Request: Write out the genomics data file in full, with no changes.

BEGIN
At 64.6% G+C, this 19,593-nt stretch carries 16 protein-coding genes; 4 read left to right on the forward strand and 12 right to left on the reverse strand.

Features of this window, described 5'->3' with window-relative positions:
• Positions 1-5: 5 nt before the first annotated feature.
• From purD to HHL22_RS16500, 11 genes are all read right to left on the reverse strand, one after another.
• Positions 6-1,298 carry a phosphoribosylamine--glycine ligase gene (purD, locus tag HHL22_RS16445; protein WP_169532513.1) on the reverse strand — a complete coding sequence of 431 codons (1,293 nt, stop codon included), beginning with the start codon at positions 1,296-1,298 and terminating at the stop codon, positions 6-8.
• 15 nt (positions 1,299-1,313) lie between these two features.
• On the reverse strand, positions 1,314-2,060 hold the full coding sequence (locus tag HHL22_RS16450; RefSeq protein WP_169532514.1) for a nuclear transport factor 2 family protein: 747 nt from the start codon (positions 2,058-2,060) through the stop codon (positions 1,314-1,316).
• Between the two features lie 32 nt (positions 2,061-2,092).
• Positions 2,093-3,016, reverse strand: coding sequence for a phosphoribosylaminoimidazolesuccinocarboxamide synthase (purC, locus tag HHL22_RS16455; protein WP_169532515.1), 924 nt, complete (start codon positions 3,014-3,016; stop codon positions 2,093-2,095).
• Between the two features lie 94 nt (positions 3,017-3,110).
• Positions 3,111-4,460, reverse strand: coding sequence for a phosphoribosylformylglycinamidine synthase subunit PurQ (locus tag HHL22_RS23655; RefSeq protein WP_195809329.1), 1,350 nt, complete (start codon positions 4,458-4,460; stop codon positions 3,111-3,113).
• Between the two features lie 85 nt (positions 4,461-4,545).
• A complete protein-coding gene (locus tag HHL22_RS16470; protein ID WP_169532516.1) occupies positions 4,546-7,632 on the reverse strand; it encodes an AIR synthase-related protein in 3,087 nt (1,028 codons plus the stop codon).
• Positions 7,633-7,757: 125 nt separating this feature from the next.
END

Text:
At 64.6% G+C, this 19,593-nt stretch carries 16 protein-coding genes; 4 read left to right on the forward strand and 12 right to left on the reverse strand.

Features of this window, described 5'->3' with window-relative positions:
• Positions 1-5: 5 nt before the first annotated feature.
• From purD to HHL22_RS16500, 11 genes are all read right to left on the reverse strand, one after another.
• Positions 6-1,298 carry a phosphoribosylamine--glycine ligase gene (purD, locus tag HHL22_RS16445; protein WP_169532513.1) on the reverse strand — a complete coding sequence of 431 codons (1,293 nt, stop codon included), beginning with the start codon at positions 1,296-1,298 and terminating at the stop codon, positions 6-8.
• 15 nt (positions 1,299-1,313) lie between these two features.
• On the reverse strand, positions 1,314-2,060 hold the full coding sequence (locus tag HHL22_RS16450; RefSeq protein WP_169532514.1) for a nuclear transport factor 2 family protein: 747 nt from the start codon (positions 2,058-2,060) through the stop codon (positions 1,314-1,316).
• Between the two features lie 32 nt (positions 2,061-2,092).
• Positions 2,093-3,016, reverse strand: coding sequence for a phosphoribosylaminoimidazolesuccinocarboxamide synthase (purC, locus tag HHL22_RS16455; protein WP_169532515.1), 924 nt, complete (start codon positions 3,014-3,016; stop codon positions 2,093-2,095).
• Between the two features lie 94 nt (positions 3,017-3,110).
• Positions 3,111-4,460, reverse strand: coding sequence for a phosphoribosylformylglycinamidine synthase subunit PurQ (locus tag HHL22_RS23655; RefSeq protein WP_195809329.1), 1,350 nt, complete (start codon positions 4,458-4,460; stop codon positions 3,111-3,113).
• Between the two features lie 85 nt (positions 4,461-4,545).
• A complete protein-coding gene (locus tag HHL22_RS16470; protein ID WP_169532516.1) occupies positions 4,546-7,632 on the reverse strand; it encodes an AIR synthase-related protein in 3,087 nt (1,028 codons plus the stop codon).
• Positions 7,633-7,757: 125 nt separating this feature from the next.